human sciences <vs> the human sciences

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bobo85

Member
turkish
Hi everyone,
I have a question about the use of the definite article in English. Below are two sentences from a google search result:

"My work draws on concepts and methods from a range of approaches in the human sciences, including anthropology, actor-network theory, psychoanalysis, narratology and cultural geography."

"These papers were written by researchers from around the world; the topics covered a variety of disciplines and theoretical approaches in human sciences: psychology, anthropology, sociology, information and media sciences; computer sciences and engineering"

Now, what is the reason that "the" is used before "human sciences"in the first sentence but not in the second? Does it create a difference, even if subtle, in meaning?

Also, even regarding the phrase "the use of the definite article" I have some problems. I have encountered cases where the phrase appears without the definite article: "the use of definite article". So, is it optional in this case to use the definite article "the"?
Thank you very much,
Bobo
 
  • PaulQ

    Senior Member
    UK
    English - England
    In <the + adj. + plural noun> phrases, "The <adj. + plural noun>" = "all the <adj. + plural noun>".

    of approaches in the human sciences, including anthropology, actor-network theory, psychoanalysis, narratology and cultural geography."

    In <[without 'the'] adj. + plural noun> phrases = <adj. + plural noun> in general

    the topics covered a variety of disciplines and theoretical approaches in human sciences: psychology, anthropology, sociology,

     

    Aardvark01

    Senior Member
    British English (Midlands)
    In the first sentence only one science/discipline is being discussed, so "the" is appropriate to indicate the singular topic before listing its subdivisions. I would, none the less, consider "the" to be optional, zero article or "certain" would also be OK.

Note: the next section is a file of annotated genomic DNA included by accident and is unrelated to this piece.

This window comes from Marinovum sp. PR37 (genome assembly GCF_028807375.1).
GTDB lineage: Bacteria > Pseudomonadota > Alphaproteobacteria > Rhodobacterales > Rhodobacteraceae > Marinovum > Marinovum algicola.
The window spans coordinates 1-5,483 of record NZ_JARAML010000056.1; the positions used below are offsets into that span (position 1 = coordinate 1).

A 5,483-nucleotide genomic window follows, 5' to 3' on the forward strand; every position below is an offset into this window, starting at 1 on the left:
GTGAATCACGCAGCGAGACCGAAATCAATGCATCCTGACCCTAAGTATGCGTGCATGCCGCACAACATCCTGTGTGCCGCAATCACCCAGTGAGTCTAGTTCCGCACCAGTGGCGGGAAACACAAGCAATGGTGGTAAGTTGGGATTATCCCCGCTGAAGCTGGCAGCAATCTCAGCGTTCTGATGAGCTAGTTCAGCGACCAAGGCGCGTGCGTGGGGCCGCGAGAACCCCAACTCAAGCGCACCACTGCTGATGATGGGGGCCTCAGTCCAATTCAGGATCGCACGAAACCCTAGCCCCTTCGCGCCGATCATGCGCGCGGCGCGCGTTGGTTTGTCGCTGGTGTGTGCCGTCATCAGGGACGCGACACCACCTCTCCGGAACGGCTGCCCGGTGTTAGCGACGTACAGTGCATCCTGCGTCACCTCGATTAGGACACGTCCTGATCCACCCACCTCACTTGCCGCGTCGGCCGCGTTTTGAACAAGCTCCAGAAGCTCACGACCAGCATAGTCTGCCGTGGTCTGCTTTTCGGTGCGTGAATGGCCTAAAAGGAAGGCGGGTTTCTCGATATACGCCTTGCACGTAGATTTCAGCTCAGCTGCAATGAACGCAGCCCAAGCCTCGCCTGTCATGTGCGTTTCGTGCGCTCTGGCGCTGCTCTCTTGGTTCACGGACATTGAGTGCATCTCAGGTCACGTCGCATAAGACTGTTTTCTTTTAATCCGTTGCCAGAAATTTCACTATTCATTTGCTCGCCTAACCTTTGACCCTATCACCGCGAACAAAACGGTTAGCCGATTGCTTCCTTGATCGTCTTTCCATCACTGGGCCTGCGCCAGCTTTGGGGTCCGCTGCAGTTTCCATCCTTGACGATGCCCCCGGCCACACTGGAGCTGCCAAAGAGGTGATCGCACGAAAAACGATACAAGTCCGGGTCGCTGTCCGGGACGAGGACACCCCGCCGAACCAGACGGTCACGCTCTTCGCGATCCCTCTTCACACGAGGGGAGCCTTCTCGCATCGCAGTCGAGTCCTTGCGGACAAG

In the second sentence further disciplines are listed:

    1/human sciences
    2/ information and media sciences
    (subdivision of 1),
    3/ computer sciences
    4/ engineering

    In the case of 2 and 4, information and engineering are uncountable nouns and thus zero article. We could use the article with 1 and 3 but it would make the sentence repetitive and break the flow. In these circumstances it is preferable to drop the article for all items listed.
     
    Last edited:

    bobo85

    Member
    turkish
    Dear PaulQ,
    Thank you very much. I just want to confirm if I got it correct: So, when I say "the human sicences" I am referring to all the sciences which are classified as a human science. Is this correct?

    And also, when I say "the human sciences", doesn't that implicitly refer to other sciences (for example, the natural sciences)? I thought this was the reason why "the" is used in such cases. But I guess you are saying otherwise?

    Finally, what exactly do you mean by "in general"?
    Thank you.
     

    PaulQ

    Senior Member
    UK
    English - England
    Dear PaulQ,
    Thank you very much. I just want to confirm if I got it correct: So, when I say "the human sciences I am referring to all the sciences which are classified as a human science. Is this correct?
    Yes.
    And also, when I say "the human sciences", doesn't that implicitly refer to other sciences (for example, the natural sciences)?
    No, 'human sciences' are a specific set of sciences.
    Finally, what exactly do you mean by "in general"?Thank you.
    "The dogs have four legs" = All the dogs (to which I am referring) have 4 legs. (These are specific dogs)
    "Dogs have four legs" = Dogs, as a class of animals, (i.e. dogs in general) have 4 legs.

    In your example, using "the human sciences" and "human sciences" is not as clear because the set of "human sciences, is abstract, so the generality and the specific are the same.

    However, you asked
    Does it create a difference, even if subtle, in meaning?
    and the answer is "Yes, but it is subtle. Your example is not the best for demonstrating it."
     
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